The human population is growing, and the demand for meat is growing along with it. Though corporate farming is the main practice utilized to supply the mass production of meat, it does so in manners of abusing the animals’ mental and physical state in extreme ways, in degrading the state of the environment by polluting the water, the air, and the soil with all the toxic chemicals released, and in harming society and the individuals within it. With all the alternatives available, corporate farming and its consequences are not worth it. If one could make the switch to vegetarianism, one should. Every person makes a difference; that is one less animal harmed, less chemicals released into the atmosphere, and less affected because of it. Humane animal farming allows the animals to live in stress-free, healthier environments – a happy, healthy animal in turn results in healthier meat and a healthier consumer. Once made available and affordable, in-vitro meat production should rise as the primary meat producer, for it is painless for the animals, painless towards the environment, and healthy towards the consumers. A change needs to be made – the environment and society is suffering along with all who live within it – and it should start with the termination of corporate farming.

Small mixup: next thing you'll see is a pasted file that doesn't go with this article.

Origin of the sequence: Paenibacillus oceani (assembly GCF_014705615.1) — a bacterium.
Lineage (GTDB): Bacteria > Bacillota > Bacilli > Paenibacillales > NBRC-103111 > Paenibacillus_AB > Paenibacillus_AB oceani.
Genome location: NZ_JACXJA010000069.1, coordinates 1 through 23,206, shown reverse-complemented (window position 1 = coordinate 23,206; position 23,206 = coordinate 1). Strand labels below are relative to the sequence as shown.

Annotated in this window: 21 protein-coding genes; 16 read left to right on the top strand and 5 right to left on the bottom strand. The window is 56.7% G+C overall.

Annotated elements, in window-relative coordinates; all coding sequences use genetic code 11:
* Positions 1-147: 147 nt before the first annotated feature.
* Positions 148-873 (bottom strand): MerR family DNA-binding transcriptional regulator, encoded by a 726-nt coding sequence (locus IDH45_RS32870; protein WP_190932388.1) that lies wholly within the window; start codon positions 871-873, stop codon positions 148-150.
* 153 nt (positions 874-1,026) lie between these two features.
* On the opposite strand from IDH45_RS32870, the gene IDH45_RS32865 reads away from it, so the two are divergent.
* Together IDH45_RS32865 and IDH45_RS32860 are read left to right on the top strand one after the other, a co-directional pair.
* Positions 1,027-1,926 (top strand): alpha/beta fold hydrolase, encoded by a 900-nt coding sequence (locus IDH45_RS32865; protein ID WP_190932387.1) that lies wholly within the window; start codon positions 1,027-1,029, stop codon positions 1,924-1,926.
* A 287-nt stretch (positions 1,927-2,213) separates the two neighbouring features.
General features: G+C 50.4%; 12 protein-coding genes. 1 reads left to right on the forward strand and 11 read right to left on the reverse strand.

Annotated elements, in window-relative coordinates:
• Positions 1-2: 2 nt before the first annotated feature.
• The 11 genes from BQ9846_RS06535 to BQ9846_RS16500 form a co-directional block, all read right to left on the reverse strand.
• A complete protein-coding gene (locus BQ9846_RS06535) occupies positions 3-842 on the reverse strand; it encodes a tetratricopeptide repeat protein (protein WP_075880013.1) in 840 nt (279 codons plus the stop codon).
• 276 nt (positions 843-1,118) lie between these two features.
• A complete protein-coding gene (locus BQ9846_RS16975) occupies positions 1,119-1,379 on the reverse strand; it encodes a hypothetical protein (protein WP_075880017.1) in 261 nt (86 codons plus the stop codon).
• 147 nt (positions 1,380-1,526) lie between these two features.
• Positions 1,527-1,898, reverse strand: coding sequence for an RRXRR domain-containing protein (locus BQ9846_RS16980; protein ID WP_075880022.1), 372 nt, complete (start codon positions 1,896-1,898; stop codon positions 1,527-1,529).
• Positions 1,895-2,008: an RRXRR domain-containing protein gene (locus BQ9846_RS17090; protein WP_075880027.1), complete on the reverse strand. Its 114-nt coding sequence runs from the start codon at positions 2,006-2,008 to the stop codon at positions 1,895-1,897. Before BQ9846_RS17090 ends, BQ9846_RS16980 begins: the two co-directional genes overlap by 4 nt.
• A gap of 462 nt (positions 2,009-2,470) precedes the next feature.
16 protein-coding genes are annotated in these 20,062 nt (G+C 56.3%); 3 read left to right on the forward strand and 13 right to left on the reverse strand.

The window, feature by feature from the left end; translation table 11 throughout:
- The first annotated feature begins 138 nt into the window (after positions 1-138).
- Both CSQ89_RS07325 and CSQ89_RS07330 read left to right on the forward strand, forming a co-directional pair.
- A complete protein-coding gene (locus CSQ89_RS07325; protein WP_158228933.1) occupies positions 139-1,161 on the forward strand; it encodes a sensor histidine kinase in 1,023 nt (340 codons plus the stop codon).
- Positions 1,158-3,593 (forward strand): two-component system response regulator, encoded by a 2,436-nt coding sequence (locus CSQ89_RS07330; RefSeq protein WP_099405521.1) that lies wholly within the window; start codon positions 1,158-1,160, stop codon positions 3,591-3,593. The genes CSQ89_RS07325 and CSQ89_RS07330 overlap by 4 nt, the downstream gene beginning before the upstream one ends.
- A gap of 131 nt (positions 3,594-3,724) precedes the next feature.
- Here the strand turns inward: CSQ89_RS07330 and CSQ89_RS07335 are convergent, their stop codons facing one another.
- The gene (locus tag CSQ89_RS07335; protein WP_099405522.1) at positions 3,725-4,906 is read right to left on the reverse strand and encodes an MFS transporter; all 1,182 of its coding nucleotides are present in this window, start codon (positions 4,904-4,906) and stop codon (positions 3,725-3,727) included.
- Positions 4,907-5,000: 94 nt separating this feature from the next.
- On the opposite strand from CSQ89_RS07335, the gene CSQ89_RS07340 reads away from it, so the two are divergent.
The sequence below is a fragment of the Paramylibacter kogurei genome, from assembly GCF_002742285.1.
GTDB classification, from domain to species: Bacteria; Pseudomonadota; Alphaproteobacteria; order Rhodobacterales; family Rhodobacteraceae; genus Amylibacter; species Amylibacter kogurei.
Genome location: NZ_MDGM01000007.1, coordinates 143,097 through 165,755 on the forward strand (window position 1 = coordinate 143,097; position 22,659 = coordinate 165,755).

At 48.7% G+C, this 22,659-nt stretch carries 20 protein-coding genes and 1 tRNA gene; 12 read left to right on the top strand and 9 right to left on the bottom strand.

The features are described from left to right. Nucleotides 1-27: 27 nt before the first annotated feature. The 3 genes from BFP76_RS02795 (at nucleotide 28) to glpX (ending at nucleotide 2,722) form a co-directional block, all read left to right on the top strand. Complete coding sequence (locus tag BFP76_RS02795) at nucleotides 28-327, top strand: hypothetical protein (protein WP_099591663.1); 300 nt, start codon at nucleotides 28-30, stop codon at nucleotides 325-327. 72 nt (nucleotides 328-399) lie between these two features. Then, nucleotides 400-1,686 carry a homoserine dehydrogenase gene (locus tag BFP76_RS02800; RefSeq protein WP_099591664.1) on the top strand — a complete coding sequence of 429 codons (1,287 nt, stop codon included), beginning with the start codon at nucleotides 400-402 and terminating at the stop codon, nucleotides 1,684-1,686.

Works Cited

“Americans Will Consume a Record Amount of Meat in 2018.” Global Agriculture, 2018, www.globalagriculture.org/whats-new/news/en/32921.html.

Bobier, Christopher. “Varieties of the Cruelty-Based Objection to Factory Farming.” Journal of Agricultural and Environmental Ethics, vol. 32, no. 3, 2019, pp. 377–390., doi:10.1007/s10806-019-09779-y.

Fiut, Ignacy S. & Urbakian, Marcin., “Factory Farming Versus Environment and Society. The Analysis of Selected Problems.” Problems of Sustainable Development, vol. 12, no. 1, 2016, pp. 143–156., Factory Farming Versus Environment and Society. The Analysis of Selected Problems

Food, Inc., directed by Robert Kenner (2008; Magnolia Pictures)

Fox, Michael W., "Factory Farming." 1980. The Humane Society Institute for Science and Policy. https://www.wellbeingintlstudiesrepository.org/sturep/2

Gyles, Carlton. “Industrial Farm Animal Production.” The Canadian Veterinary Journal, vol. 51, no. 2, 2010. https://www.ncbi.nlm.nih.gov/pmc/articles/PMC2808277/